Consumer spending has only now begun to tick above the levels observed last year when the financial crisis and recession really snowballed. However, recent data from the Federal Reserve’s flow of funds report point to a consumer still rattled by the housing market’s implosion, stock portfolio losses and struggling labor market. During 2009Q3 alone net savings (saving less borrowing) totaled roughly $800 billion, suggesting households are still aggressively deleveraging and restoring nest eggs.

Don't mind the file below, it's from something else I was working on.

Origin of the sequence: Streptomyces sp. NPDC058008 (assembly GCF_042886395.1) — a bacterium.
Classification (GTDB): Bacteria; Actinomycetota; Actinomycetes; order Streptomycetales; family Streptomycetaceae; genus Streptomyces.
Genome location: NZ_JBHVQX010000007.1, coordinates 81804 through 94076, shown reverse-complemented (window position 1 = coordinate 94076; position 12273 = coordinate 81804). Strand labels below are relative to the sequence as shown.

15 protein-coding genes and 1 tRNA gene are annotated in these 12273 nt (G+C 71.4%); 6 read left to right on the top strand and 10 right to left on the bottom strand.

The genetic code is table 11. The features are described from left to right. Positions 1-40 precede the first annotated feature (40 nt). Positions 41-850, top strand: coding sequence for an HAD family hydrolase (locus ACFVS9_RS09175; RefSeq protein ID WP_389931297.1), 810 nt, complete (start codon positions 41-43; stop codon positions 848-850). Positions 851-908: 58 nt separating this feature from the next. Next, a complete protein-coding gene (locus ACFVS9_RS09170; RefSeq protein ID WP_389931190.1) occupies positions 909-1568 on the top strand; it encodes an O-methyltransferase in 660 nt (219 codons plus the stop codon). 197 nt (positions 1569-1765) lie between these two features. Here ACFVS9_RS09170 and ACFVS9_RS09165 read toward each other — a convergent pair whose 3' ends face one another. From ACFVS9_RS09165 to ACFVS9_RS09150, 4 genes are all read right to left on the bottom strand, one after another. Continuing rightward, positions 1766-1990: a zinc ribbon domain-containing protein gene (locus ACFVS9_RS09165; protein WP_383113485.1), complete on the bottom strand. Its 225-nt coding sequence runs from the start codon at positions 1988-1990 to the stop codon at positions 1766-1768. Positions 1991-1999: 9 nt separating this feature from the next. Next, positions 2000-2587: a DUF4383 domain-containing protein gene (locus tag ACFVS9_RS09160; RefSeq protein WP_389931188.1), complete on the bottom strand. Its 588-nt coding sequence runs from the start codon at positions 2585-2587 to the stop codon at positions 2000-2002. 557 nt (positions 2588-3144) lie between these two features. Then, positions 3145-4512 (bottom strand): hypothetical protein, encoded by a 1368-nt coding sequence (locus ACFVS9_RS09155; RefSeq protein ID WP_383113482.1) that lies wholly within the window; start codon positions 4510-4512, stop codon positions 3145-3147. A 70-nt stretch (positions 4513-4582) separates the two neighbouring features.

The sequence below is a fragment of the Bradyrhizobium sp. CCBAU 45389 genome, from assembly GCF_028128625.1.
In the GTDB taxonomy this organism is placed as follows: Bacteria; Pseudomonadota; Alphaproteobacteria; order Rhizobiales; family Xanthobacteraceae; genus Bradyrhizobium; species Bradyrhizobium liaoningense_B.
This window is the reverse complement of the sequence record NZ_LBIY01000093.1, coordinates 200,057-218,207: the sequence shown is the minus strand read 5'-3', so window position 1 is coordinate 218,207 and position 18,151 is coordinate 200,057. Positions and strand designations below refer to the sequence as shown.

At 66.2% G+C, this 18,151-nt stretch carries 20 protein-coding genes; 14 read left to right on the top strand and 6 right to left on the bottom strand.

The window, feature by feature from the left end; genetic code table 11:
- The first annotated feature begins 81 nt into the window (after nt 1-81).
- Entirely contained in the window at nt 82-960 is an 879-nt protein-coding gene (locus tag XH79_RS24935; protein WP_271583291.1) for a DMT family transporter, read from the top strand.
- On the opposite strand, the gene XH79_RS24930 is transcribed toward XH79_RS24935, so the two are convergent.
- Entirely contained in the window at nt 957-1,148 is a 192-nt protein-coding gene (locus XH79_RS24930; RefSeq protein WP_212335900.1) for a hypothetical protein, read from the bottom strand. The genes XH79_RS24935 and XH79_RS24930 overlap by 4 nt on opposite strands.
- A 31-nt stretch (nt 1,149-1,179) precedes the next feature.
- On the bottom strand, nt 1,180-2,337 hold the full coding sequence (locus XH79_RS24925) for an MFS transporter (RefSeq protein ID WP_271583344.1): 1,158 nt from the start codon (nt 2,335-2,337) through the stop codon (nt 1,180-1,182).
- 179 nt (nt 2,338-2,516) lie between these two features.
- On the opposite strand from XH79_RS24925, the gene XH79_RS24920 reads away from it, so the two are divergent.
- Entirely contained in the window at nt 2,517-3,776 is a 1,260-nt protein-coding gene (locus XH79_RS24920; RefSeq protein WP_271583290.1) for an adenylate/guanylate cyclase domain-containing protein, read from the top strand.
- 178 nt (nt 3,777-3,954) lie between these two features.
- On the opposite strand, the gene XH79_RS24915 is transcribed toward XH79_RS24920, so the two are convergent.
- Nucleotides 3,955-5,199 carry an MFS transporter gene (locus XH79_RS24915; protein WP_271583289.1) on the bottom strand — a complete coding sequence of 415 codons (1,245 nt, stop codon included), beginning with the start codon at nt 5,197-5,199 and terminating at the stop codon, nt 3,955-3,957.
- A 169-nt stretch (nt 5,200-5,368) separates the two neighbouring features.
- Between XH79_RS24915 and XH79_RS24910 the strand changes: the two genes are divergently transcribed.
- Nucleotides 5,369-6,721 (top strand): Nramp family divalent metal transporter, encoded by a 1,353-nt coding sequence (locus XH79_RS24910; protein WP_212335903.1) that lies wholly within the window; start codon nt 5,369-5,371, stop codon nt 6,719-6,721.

Although the savings rate hasn’t skyrocketed to historically high levels, a key determinant of the pace of economic recovery going forward is the extent to which consumers stick with this recent display of frugality. Savings rates aren’t likely to be in the same league as those observed during and after the Great Depression; nonetheless, the recent shocks to the labor market, stock valuations and housing prices will probably keep a lid on consumer spending over the near term. Longer term, memories will fade somewhat, but the financial crisis may leave a lasting impression on consumers to the point that growth in spending remains more closely tethered to gains in income. Only time will tell.